Drew Fetherston, |
Greed & Its Rewards
(Red Rock, 2000)
A review is rarely in danger of being longer than its subject; but then, a book is rarely as brief as Greed & Its Rewards. Drew Fetherston has assembled a brief sketch of one of our most popular modern vices, drawing on anecdotes and aphorisms to make ... well, anyone else might attempt to make a point. The stories and factoids here are neatly divided up into categories -- "Fortune's Gods," "Telling Tales," "Con Classics" -- but Fetherston avoids moralizing. Here's some news about greed, make up your own mind about it.
It's hard to figure out exactly what market Greed is aimed at. Its neutral tone keeps it out of the morality market; it's far too brief to provide any real analysis of the effect of this vice. The trivia is interesting, but not obscure or deep enough to be of any help to a serious trivia buff.This isn't to say that I didn't enjoy it. Greed has plenty of fun little tidbits; I particularly enjoyed learning about the Ponzi scheme, a bit of cultural reference I never understood before. It's just that there's nothing more here than little bits of trivia, loosely grouped into categories. This is a book that can be read and enjoyed during television commercial breaks. In fact, this is a book that can be thoroughly discussed between commercial breaks. Open it to some random factoid, make tsking sounds about the state of man's soul, and ask your companions if they've heard about, say, Hetty Green.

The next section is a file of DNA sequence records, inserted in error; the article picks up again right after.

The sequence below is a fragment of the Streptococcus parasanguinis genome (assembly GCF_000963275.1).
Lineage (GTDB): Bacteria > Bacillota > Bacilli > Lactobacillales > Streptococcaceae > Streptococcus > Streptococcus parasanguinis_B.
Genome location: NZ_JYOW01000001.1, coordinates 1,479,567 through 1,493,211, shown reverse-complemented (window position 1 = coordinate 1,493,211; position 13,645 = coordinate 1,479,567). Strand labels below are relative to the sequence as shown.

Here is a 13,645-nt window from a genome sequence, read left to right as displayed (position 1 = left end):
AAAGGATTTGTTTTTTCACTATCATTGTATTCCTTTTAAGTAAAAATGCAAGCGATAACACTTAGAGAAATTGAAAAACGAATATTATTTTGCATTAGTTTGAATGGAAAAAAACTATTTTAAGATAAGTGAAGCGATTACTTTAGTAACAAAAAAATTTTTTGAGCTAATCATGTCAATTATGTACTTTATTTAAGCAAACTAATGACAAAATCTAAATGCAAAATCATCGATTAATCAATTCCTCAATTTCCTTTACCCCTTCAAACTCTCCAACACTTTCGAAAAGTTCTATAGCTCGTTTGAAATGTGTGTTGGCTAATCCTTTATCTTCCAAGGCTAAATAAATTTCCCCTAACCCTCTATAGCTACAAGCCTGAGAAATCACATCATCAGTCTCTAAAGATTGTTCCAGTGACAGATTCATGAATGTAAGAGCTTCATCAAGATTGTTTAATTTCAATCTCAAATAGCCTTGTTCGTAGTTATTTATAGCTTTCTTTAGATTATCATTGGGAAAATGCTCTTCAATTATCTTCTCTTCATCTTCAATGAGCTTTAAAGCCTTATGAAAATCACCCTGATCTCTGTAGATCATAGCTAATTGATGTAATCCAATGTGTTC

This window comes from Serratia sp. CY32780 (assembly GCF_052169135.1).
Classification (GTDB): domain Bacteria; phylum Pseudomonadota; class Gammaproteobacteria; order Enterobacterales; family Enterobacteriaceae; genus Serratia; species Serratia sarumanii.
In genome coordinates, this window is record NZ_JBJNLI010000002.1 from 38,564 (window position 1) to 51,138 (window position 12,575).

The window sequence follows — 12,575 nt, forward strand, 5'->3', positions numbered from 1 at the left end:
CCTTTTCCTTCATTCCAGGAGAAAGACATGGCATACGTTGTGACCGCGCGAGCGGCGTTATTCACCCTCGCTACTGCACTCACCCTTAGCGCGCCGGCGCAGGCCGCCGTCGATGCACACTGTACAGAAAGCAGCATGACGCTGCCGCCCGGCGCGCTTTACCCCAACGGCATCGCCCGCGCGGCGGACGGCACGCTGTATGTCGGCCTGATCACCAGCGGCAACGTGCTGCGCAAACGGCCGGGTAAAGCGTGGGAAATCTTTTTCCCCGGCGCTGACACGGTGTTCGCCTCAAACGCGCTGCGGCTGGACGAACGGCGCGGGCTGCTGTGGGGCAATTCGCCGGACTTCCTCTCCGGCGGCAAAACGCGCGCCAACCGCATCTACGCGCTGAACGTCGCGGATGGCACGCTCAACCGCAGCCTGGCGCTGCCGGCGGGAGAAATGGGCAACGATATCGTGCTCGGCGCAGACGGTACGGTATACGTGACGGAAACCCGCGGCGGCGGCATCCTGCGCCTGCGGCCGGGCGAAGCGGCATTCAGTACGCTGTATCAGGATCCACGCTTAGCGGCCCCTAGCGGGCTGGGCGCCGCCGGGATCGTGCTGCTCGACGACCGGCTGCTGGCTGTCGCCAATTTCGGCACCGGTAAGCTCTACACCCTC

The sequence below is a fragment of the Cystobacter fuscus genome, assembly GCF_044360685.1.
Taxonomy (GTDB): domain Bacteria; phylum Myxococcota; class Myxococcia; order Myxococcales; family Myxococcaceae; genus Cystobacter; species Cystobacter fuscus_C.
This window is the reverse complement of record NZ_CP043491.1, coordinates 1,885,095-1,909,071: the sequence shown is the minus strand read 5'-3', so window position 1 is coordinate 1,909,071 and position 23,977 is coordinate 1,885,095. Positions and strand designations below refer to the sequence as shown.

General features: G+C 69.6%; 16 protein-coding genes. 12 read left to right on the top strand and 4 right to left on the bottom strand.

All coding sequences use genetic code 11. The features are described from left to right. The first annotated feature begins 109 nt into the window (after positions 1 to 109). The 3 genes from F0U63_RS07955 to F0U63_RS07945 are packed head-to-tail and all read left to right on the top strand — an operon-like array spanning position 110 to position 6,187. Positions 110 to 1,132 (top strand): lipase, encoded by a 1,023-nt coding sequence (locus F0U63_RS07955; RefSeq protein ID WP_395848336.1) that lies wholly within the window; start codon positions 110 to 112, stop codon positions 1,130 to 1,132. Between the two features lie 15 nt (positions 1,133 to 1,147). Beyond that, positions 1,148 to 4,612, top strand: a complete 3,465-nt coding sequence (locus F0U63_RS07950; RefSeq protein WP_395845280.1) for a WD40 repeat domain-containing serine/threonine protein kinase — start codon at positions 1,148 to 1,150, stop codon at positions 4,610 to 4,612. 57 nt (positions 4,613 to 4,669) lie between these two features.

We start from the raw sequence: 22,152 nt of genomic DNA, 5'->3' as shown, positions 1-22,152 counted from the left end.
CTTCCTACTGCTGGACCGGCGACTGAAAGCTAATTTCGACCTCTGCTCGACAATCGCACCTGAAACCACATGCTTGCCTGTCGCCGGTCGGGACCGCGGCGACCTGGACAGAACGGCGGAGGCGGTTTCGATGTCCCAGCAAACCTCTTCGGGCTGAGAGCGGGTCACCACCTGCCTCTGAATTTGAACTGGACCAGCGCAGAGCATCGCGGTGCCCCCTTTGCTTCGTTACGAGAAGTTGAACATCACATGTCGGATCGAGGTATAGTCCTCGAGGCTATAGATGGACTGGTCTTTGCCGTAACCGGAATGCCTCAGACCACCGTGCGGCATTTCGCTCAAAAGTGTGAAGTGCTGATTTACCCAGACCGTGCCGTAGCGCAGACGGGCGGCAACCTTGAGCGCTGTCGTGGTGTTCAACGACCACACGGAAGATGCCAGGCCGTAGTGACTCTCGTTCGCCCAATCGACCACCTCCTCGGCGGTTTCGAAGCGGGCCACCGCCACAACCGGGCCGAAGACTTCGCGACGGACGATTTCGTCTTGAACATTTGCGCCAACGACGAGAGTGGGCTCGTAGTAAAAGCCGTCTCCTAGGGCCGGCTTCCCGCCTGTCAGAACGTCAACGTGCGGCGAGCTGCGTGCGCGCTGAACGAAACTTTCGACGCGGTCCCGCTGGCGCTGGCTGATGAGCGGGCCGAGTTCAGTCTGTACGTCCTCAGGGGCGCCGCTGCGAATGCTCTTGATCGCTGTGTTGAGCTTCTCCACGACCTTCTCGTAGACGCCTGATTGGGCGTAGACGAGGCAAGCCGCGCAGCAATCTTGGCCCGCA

Then say you'll tell them ... for a buck.
[ by Sarah Meador ]